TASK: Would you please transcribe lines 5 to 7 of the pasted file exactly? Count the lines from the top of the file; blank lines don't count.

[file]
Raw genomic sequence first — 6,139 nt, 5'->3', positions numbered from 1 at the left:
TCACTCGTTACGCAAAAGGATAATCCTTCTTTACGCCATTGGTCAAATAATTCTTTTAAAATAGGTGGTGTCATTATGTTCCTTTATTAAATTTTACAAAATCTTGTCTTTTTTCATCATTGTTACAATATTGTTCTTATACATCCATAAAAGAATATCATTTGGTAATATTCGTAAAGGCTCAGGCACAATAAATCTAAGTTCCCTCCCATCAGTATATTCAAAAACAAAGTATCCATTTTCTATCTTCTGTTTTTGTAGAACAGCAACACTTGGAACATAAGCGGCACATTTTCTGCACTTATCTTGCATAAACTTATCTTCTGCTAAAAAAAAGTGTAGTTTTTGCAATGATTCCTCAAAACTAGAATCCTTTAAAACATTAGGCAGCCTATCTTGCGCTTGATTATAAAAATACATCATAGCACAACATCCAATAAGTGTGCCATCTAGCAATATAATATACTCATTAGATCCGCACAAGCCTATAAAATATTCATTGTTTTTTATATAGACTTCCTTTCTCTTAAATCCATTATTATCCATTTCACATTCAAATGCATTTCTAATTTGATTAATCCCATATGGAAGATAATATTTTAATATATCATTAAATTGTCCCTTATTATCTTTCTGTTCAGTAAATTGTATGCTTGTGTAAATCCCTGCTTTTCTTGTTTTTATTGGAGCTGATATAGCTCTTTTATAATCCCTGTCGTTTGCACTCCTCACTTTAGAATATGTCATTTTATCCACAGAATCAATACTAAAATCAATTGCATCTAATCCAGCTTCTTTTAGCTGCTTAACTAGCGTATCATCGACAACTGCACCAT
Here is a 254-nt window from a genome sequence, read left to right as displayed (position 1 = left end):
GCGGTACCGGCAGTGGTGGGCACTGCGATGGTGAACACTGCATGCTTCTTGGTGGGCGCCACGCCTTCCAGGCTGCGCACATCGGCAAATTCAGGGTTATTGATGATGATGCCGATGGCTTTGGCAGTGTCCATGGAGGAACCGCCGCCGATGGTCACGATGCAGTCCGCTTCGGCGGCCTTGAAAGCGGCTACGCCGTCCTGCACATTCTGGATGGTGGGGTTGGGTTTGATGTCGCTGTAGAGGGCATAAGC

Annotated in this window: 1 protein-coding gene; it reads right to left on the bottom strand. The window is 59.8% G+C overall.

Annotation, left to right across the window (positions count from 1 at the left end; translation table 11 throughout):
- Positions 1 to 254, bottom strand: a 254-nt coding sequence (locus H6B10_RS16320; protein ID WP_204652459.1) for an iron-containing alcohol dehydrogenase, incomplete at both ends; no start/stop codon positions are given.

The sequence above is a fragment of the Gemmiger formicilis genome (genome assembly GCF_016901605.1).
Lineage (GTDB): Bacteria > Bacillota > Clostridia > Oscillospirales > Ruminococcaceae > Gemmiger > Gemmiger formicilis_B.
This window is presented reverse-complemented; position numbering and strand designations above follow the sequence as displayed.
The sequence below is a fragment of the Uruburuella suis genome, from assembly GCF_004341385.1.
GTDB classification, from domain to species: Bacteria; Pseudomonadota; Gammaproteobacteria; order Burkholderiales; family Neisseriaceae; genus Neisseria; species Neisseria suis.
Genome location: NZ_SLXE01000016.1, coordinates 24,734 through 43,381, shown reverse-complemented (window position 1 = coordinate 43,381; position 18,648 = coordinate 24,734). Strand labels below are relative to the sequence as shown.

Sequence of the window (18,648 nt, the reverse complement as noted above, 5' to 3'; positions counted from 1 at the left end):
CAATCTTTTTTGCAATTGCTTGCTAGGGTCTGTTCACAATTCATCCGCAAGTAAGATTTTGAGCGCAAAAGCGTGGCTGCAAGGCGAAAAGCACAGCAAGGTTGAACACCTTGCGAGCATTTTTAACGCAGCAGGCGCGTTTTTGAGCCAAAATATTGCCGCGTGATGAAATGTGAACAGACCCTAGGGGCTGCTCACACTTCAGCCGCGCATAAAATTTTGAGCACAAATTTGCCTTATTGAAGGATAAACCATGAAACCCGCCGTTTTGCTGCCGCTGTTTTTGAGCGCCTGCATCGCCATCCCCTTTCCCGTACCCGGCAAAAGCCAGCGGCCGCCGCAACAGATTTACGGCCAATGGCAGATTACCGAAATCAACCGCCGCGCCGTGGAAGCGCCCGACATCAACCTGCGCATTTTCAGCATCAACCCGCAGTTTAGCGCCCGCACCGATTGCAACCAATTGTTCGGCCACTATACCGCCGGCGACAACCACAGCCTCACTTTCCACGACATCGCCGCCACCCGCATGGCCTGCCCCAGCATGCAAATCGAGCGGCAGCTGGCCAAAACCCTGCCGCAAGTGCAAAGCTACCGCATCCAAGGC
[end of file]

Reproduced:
Annotated in this window: 1 protein-coding gene; it reads right to left on the bottom strand. The window is 59.8% G+C overall.

Annotation, left to right across the window (positions count from 1 at the left end; translation table 11 throughout):
- Positions 1 to 254, bottom strand: a 254-nt coding sequence (locus H6B10_RS16320; protein ID WP_204652459.1) for an iron-containing alcohol dehydrogenase, incomplete at both ends; no start/stop codon positions are given.